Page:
Tuesday, January 23, 2007

Gut check...

There has been an interesting many blog and forth about guts and glory in climate science. It started (as much as Eli can say anything like this started somewhere) with Dave Roberts commenting on Andy Revkin's attempt at High Broderism. Reflecting on this Dave opined

Yes, we have to leave science to the scientists. But science is not a priesthood that can or should impose quietude on the rest of us. Our informed gut feelings about how things will turn out are legitimate. People make statements beyond what's strictly supported by the peer-reviewed evidence all the time. For some reason, internet wonks seem to hold public advocacy on global warming to a strangely prudish set of standards. We don't impose these kinds of strictures in other areas.
John Fleck responded with his own post and an interesting discussion broke out at Inkstain, Gristmill and now Brian Schmidt at Backseat Driving has added another viewpoint.

The bloggers and blogees, with various degrees of hubris and formalism go back and forth on how one can rely on "gut" feeling and still claim a scientific basis. There is the usual parsing about separating what we know to be stone cold silly, and stuff on the edges of probability. Eli has a slightly different experience of this issue, which he expressed to John and Dave in the comments on Gristmill:
However, you and Dave have raised the issue of the "informed gut". I worked for two guys who could not explain 2+2 = 4 to anyone, but KNEW exactly what was important to work on. I know that the trick is to figure out who has the "informed gut" and who just has a stomach ache. You cannot decouple previous performance from the gut issue.
A friend of mine put it this way. Whenever he has a problem, he goes to two of his colleagues. One of them, a Nobel Prize winner no less, always gives him the wrong answer for the right reason. The second, also an eminent chemist, gives him the right answer but for the wrong reason.
A nice illustration is found in Jim Hansen's review of An Inconvenient Truth:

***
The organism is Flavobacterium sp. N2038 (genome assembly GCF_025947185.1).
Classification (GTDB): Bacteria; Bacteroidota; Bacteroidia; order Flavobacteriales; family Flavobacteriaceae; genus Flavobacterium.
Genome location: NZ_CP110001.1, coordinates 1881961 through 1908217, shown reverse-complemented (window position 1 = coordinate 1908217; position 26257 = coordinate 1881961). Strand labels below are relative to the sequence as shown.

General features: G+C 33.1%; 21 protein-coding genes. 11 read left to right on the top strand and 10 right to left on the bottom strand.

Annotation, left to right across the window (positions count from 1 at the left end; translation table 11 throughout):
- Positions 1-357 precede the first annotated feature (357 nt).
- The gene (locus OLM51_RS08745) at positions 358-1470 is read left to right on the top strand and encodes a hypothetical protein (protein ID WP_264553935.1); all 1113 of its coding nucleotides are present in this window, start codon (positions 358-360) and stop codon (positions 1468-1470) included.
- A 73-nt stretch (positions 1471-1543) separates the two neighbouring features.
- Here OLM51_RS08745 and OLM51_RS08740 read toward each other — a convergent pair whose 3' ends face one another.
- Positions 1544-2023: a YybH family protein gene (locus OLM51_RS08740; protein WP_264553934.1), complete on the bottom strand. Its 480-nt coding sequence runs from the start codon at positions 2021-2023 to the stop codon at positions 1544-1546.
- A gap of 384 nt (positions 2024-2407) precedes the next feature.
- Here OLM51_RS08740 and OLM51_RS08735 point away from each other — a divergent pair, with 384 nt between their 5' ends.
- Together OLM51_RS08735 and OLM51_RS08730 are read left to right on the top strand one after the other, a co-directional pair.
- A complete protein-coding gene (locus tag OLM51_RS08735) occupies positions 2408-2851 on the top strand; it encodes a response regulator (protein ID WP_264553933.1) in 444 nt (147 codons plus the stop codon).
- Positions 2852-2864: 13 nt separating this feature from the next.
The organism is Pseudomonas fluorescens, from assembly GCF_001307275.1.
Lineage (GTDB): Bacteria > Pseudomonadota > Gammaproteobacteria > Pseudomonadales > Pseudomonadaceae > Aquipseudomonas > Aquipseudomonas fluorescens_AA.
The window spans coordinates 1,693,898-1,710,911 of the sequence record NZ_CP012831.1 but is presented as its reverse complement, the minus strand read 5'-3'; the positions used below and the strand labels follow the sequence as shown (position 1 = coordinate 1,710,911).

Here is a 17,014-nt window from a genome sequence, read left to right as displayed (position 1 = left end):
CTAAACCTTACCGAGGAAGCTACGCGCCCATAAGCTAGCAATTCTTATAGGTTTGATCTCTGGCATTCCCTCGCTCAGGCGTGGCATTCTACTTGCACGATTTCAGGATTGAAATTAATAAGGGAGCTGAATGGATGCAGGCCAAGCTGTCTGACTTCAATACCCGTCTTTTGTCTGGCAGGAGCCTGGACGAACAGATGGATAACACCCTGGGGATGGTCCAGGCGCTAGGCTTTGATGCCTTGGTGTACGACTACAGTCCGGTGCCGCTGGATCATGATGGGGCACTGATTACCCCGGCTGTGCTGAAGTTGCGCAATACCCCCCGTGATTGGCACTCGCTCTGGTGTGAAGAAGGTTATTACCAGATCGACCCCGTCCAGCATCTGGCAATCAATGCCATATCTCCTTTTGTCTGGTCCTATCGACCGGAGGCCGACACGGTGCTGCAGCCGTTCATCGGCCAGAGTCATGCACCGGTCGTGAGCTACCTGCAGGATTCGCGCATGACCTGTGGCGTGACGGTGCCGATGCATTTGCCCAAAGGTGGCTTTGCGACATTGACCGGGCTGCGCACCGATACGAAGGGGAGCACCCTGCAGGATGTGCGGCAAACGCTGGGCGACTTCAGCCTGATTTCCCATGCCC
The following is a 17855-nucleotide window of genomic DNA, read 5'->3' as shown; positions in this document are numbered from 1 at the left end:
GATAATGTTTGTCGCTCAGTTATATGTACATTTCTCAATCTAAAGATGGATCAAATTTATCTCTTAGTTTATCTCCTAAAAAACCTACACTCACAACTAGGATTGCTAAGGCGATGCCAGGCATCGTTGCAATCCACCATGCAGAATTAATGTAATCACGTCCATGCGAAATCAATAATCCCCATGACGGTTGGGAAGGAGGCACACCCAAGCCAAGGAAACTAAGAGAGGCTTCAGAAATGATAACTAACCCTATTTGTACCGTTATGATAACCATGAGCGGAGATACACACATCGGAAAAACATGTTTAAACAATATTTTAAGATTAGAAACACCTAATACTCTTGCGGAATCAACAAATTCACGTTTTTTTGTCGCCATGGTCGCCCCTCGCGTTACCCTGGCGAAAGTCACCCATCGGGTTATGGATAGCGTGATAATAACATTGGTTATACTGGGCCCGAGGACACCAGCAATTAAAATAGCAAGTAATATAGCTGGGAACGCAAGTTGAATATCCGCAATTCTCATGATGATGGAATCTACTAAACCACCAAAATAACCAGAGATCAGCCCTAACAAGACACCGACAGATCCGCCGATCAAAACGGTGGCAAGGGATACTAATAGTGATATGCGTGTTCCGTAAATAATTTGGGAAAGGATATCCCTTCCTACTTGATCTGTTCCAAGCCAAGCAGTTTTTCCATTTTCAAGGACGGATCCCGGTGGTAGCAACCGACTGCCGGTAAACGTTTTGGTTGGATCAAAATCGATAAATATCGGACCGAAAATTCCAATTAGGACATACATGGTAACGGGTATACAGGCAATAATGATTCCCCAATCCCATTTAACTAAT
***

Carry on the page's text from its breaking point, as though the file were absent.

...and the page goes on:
I did not hear from Gore for more than a decade, until January of this year, when he asked me to critically assess his slide show. When we met, he said that he "wanted to apologize," but, without letting him explain what he was apologizing for, I said, "Your insight was better than mine."
Indeed, Gore was prescient. For decades he has maintained that the Earth was teetering in the balance, even when doing so subjected him to ridicule from other politicians and cost him votes.
Knowing when you have such a treasure is the most important thing, because, indeed it is easy to make fun of. Again Hansen:
An Inconvenient Truth is about Gore himself as well as global warming. It shows the man that I met in the 1980s at scientific roundtable discussions, passionate and knowledgeable, true to the message he has delivered for years. It makes one wonder whether the American public has not been deceived by the distorted images of him that have been presented by the press and television. Perhaps the country came close to having the leadership it needed to deal with a grave threat to the planet, but did not realize it.
The key is not so much what is being said as who is saying it and whether their guts level thoughts have checked out in the past. Jim Hansen, for example, has a good gut, Fred Singer, he's double zero.

1 comment:

Anonymous said...

Isn't it nice that all the science journalists and policy wonks are now fighting amongst themselves

"I'm in the middle", "Yeh, but I was there first", "My gut tells me I'm right", "Yeh, but your gut is full of crap..."

Keeps them from confusing the public with speculation about the upcoming IPCC report.